We post lots of premieres for music we like (and only for music we like). The opportunities don’t all come to us through labels and PR representatives. Some of them are requested by bands who are doing their best to spread the word on a DIY basis. That’s how this one came about.
The band is WOES, from Copenhagen, Denmark, and the video is for a new single named “Lost & Alone“. Before watching this video for the first time, I didn’t know what to expect. It left me gasping.
Okay, I know some of you are probably laughing, or trying not to laugh. But I’m serious here. Yes, Tim Lambesis tried to hire a hit man to whack his wife and he’s now in prison for that. And yes, he’s now suing personnel at two San Diego County detention facilities for failing to provide medication to ameliorate the side effects of steroid withdrawal, leading to “painfully sensitive breast enlargement”. But even though reports of this latest occurrence are what dragged As I Lay Dying up from the depths of my memory, let’s just put all that embarrassment aside for a few minutes and reflect upon the music of As I Lay Dying.
Actually, I only want to reflect on six songs, two from Shadows Are Security (2005), two from An Ocean Between Us (2007), and two from The Powerless Rise (2010). All but one come with official videos.
No, this post isn’t about the new Mithras album, though it has been on my mind lately. It’s about a listening experience I had late last night (after possibly drinking too much), when the music fell into place as if it had been ordained by some ingenious higher power. I feel compelled to share it, not only because of how good each piece in the chain is, standing alone, but also because of the interesting ways in which each piece flows into the next and eventually comes back around to join together, the end resonating with the beginning in an unexpected way.
I’ll tell the story of how I came to move from each of these four recordings to the next precisely in the order set out below, because at least to me it makes this playlist even more strange and wondrous. And to be clear, the connections between the recordings aren’t predictable — it’s more like an evolution, progression, and transformation that’s occurring instead of a collection of like-sounding songs — with things becoming increasingly heavy and extreme. By the end, I had bought all four of the releases on Bandcamp.
This experience began last night when I happened upon a Facebook post by metal writer and musician JR (I haven’t told the people involved in this story that I’m writing about them, so I’ll be using initials instead of full names). In it, he linked to a just-released new album by Kinit Her, calling it “magic”.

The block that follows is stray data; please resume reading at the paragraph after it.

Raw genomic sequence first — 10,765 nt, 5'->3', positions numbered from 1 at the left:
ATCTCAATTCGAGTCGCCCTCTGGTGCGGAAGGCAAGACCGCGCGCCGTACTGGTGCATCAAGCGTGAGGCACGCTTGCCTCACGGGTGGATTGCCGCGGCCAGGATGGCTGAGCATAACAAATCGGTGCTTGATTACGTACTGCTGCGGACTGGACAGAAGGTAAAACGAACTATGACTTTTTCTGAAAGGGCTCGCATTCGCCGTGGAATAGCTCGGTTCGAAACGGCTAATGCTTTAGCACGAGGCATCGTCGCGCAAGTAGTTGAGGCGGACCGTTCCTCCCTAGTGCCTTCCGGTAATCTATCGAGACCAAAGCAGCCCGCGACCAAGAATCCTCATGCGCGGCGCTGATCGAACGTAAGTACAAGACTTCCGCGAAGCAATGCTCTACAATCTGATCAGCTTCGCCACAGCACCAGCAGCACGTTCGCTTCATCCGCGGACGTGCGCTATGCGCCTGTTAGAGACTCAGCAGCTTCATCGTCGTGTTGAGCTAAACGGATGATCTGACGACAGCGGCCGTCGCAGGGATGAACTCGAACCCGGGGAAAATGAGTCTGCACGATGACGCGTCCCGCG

(Andy Synn rants again….)
(Please note – the following rant is very much tongue-in-cheek and not intended as a piece of serious critical writing. No-one is going to actually stop you using these words. That being said, there’s possibly a kernel of truth or two in here somewhere…)
Ladies and gentlemen and smizmars… let’s try a little experiment shall we?
What I’m suggesting is that we – as writers, as fans, as commenters – agree to a moratorium (i.e., a temporary prohibition or embargo) on the use of certain words and phrases which have, to my mind, been roundly and seriously abused, over-used, and thoroughly bastardised in recent years.
Can we do it? I don’t know. What will happen? I don’t know either… but it might be interesting to see what comes from removing (albeit, only temporarily) certain “go to” words from our lexicon.
Plus, let’s face it, I’m sure some of you are just as sick of some of these words being misused, misapplied, and lazily attributed where they don’t belong!
Now more than a decade into their career, the band Re-Armed from Kerava, Finland, are on the verge of releasing their third album, The Era of Precarity. A concept work that imagines a world in which the worst elements and tendencies in modern society become ascendent, the album will be released on September 30 via Finland’s Saarni Records. Today we give you the chance to hear all of it.
You may think you’ve been launched into space, with glowing nebulas to light your way, as you listen to the album’s opening track, but the second one quickly yanks you back to earth and sends you rocketing forward with a blaze of flame trailing behind. And from there, it’s a jolting rush of thrashing death metal that keeps the adrenaline levels in the red zone… but there are also gliding chorus melodies capable of keeping your head immersed in visions far overhead as the wind tears at your face.